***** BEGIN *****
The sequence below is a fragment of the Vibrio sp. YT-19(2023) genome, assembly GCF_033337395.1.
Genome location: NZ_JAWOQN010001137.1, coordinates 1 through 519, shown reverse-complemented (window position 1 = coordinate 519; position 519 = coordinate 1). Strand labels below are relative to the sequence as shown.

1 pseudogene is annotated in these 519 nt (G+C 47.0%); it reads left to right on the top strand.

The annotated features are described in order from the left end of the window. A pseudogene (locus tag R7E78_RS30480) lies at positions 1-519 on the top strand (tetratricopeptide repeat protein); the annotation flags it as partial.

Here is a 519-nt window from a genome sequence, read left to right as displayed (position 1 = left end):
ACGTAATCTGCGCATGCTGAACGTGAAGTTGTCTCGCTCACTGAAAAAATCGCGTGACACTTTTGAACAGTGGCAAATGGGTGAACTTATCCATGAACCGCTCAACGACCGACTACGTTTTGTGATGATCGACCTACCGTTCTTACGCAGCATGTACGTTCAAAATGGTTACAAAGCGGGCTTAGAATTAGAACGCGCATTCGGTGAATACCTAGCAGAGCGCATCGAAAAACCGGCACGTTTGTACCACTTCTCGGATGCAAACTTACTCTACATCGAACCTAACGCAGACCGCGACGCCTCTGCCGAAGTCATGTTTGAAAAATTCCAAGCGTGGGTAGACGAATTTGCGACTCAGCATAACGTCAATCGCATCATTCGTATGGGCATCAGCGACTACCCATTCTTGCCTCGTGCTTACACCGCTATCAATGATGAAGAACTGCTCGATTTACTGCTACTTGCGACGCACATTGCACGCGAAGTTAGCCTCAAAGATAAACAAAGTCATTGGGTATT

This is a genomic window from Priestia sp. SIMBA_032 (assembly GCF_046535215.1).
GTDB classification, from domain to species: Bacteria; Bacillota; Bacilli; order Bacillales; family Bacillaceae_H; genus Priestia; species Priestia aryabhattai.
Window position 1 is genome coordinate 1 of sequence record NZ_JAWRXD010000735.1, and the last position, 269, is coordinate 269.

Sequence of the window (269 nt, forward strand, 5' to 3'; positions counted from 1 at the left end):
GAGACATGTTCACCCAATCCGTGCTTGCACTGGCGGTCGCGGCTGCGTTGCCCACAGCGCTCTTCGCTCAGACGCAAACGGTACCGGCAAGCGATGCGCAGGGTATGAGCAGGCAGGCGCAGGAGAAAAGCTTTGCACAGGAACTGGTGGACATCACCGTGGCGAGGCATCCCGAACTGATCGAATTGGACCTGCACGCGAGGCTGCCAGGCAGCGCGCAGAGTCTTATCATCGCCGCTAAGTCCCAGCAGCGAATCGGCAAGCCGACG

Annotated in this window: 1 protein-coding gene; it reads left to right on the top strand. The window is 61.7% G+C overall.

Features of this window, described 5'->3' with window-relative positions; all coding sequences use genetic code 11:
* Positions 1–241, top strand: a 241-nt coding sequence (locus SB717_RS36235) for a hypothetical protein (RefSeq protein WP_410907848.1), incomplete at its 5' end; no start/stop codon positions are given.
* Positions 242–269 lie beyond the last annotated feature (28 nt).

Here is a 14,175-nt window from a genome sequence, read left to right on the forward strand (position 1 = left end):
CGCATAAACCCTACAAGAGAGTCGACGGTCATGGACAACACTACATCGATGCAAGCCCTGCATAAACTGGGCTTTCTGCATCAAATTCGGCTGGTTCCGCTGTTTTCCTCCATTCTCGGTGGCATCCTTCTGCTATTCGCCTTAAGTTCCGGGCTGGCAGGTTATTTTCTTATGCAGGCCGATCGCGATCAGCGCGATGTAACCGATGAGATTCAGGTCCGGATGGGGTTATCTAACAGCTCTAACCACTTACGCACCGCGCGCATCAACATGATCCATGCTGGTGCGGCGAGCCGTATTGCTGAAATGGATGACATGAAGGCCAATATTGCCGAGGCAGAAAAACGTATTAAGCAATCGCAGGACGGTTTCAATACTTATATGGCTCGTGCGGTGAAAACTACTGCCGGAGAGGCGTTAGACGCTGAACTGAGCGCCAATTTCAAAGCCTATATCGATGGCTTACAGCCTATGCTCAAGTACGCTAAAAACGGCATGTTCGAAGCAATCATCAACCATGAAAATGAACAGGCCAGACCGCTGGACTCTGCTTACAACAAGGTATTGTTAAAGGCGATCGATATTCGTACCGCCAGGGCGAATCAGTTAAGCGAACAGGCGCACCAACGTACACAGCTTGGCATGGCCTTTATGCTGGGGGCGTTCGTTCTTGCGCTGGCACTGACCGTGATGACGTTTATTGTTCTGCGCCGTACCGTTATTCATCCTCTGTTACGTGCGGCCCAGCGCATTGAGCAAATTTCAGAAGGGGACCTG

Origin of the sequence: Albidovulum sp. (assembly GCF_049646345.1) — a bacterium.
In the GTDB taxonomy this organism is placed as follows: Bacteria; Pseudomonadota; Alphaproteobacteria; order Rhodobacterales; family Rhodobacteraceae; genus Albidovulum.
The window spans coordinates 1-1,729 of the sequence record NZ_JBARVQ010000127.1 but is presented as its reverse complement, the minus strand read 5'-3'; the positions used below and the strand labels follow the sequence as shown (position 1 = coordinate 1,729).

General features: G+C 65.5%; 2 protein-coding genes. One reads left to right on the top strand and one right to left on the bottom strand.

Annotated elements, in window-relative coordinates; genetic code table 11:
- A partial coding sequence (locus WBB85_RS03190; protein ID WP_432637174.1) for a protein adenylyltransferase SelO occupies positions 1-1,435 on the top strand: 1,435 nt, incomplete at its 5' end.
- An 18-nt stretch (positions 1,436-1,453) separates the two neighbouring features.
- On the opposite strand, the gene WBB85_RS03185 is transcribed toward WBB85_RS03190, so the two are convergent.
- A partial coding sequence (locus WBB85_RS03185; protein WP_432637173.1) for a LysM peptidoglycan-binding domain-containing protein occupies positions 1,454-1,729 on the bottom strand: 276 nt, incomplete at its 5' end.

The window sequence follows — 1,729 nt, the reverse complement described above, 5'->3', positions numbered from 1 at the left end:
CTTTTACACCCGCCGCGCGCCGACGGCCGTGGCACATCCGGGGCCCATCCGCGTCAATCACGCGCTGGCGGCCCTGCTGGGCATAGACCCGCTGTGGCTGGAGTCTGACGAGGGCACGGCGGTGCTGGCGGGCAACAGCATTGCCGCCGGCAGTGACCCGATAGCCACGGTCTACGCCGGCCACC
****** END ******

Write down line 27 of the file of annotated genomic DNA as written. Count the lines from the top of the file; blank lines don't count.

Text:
The window sequence follows — 1,729 nt, the reverse complement described above, 5'->3', positions numbered from 1 at the left end: